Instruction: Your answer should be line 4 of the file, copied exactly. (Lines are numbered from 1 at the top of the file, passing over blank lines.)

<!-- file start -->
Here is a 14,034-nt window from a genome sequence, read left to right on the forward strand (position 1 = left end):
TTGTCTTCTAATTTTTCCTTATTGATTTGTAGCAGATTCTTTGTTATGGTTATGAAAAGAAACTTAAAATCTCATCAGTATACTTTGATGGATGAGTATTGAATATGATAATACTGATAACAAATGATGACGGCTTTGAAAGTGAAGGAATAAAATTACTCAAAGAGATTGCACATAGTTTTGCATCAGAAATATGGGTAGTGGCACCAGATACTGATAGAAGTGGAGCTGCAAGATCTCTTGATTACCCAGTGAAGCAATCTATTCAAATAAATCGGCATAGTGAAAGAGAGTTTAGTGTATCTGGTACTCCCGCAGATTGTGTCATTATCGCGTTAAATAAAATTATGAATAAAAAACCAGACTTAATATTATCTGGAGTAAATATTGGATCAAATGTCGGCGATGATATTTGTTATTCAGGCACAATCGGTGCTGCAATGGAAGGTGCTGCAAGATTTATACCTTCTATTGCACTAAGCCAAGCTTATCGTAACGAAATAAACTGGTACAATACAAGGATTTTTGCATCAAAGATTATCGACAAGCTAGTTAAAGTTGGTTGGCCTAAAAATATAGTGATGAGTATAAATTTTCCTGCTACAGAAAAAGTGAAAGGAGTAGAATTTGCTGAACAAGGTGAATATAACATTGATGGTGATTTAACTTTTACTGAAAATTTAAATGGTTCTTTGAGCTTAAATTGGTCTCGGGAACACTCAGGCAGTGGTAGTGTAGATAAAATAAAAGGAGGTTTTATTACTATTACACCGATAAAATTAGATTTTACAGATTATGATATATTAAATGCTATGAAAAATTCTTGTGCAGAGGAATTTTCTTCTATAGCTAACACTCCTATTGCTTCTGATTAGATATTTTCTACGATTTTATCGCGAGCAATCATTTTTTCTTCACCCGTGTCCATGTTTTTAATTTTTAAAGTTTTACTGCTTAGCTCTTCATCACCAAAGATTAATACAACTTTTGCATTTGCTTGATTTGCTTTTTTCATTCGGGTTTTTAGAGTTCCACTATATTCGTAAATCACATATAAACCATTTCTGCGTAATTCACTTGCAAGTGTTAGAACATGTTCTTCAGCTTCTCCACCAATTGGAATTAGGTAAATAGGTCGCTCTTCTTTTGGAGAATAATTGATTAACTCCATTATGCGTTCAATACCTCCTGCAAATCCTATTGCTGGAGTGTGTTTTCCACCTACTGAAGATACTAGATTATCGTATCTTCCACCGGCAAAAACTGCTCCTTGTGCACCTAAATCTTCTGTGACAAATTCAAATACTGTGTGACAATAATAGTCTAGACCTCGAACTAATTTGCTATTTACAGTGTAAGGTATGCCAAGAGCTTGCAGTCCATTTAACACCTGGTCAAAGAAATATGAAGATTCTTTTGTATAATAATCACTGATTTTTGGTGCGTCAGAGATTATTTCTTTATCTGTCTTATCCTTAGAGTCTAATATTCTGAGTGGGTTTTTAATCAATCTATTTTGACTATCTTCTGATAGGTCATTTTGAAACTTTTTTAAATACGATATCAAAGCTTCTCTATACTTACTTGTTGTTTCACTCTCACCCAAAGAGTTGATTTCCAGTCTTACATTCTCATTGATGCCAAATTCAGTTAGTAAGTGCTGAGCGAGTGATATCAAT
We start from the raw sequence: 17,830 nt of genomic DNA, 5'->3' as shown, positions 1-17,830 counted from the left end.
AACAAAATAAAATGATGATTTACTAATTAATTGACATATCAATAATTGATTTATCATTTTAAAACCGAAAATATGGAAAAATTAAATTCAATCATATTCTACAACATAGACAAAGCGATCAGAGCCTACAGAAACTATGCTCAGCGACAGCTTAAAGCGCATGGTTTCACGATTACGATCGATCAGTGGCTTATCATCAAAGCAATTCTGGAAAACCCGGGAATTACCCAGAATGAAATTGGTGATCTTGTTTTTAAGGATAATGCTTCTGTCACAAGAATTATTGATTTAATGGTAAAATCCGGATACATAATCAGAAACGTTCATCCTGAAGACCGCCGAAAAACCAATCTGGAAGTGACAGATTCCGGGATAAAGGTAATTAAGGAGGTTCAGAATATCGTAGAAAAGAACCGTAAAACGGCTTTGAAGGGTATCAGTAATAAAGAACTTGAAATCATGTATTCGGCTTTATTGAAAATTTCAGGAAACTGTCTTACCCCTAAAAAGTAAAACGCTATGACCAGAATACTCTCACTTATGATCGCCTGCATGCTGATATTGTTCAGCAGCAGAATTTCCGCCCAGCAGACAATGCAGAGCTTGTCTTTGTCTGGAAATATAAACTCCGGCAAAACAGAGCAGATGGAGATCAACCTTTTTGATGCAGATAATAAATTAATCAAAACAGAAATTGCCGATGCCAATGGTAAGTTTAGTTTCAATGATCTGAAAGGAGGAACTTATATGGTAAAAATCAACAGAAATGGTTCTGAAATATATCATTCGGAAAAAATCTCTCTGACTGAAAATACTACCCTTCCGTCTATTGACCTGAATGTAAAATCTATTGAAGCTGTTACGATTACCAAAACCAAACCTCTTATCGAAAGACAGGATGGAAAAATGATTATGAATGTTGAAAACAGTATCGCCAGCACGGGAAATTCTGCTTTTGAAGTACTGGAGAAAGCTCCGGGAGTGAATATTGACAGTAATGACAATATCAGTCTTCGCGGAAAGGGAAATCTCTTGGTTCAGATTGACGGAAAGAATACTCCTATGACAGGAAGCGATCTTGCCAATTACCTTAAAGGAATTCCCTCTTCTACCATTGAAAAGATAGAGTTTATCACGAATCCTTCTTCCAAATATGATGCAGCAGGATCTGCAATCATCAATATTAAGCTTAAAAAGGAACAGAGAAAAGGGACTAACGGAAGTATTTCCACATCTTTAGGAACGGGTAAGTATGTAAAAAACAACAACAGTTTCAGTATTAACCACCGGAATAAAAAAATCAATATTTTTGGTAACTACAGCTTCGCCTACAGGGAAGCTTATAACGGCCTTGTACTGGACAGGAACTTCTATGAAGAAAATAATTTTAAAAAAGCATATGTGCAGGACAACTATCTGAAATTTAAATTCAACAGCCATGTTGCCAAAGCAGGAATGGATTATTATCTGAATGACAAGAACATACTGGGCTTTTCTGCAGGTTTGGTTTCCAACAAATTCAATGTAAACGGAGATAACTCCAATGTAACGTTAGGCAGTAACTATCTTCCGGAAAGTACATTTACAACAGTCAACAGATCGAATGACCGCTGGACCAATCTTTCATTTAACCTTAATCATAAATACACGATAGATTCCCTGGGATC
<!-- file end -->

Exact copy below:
AACAAAATAAAATGATGATTTACTAATTAATTGACATATCAATAATTGATTTATCATTTTAAAACCGAAAATATGGAAAAATTAAATTCAATCATATTCTACAACATAGACAAAGCGATCAGAGCCTACAGAAACTATGCTCAGCGACAGCTTAAAGCGCATGGTTTCACGATTACGATCGATCAGTGGCTTATCATCAAAGCAATTCTGGAAAACCCGGGAATTACCCAGAATGAAATTGGTGATCTTGTTTTTAAGGATAATGCTTCTGTCACAAGAATTATTGATTTAATGGTAAAATCCGGATACATAATCAGAAACGTTCATCCTGAAGACCGCCGAAAAACCAATCTGGAAGTGACAGATTCCGGGATAAAGGTAATTAAGGAGGTTCAGAATATCGTAGAAAAGAACCGTAAAACGGCTTTGAAGGGTATCAGTAATAAAGAACTTGAAATCATGTATTCGGCTTTATTGAAAATTTCAGGAAACTGTCTTACCCCTAAAAAGTAAAACGCTATGACCAGAATACTCTCACTTATGATCGCCTGCATGCTGATATTGTTCAGCAGCAGAATTTCCGCCCAGCAGACAATGCAGAGCTTGTCTTTGTCTGGAAATATAAACTCCGGCAAAACAGAGCAGATGGAGATCAACCTTTTTGATGCAGATAATAAATTAATCAAAACAGAAATTGCCGATGCCAATGGTAAGTTTAGTTTCAATGATCTGAAAGGAGGAACTTATATGGTAAAAATCAACAGAAATGGTTCTGAAATATATCATTCGGAAAAAATCTCTCTGACTGAAAATACTACCCTTCCGTCTATTGACCTGAATGTAAAATCTATTGAAGCTGTTACGATTACCAAAACCAAACCTCTTATCGAAAGACAGGATGGAAAAATGATTATGAATGTTGAAAACAGTATCGCCAGCACGGGAAATTCTGCTTTTGAAGTACTGGAGAAAGCTCCGGGAGTGAATATTGACAGTAATGACAATATCAGTCTTCGCGGAAAGGGAAATCTCTTGGTTCAGATTGACGGAAAGAATACTCCTATGACAGGAAGCGATCTTGCCAATTACCTTAAAGGAATTCCCTCTTCTACCATTGAAAAGATAGAGTTTATCACGAATCCTTCTTCCAAATATGATGCAGCAGGATCTGCAATCATCAATATTAAGCTTAAAAAGGAACAGAGAAAAGGGACTAACGGAAGTATTTCCACATCTTTAGGAACGGGTAAGTATGTAAAAAACAACAACAGTTTCAGTATTAACCACCGGAATAAAAAAATCAATATTTTTGGTAACTACAGCTTCGCCTACAGGGAAGCTTATAACGGCCTTGTACTGGACAGGAACTTCTATGAAGAAAATAATTTTAAAAAAGCATATGTGCAGGACAACTATCTGAAATTTAAATTCAACAGCCATGTTGCCAAAGCAGGAATGGATTATTATCTGAATGACAAGAACATACTGGGCTTTTCTGCAGGTTTGGTTTCCAACAAATTCAATGTAAACGGAGATAACTCCAATGTAACGTTAGGCAGTAACTATCTTCCGGAAAGTACATTTACAACAGTCAACAGATCGAATGACCGCTGGACCAATCTTTCATTTAACCTTAATCATAAATACACGATAGATTCCCTGGGATC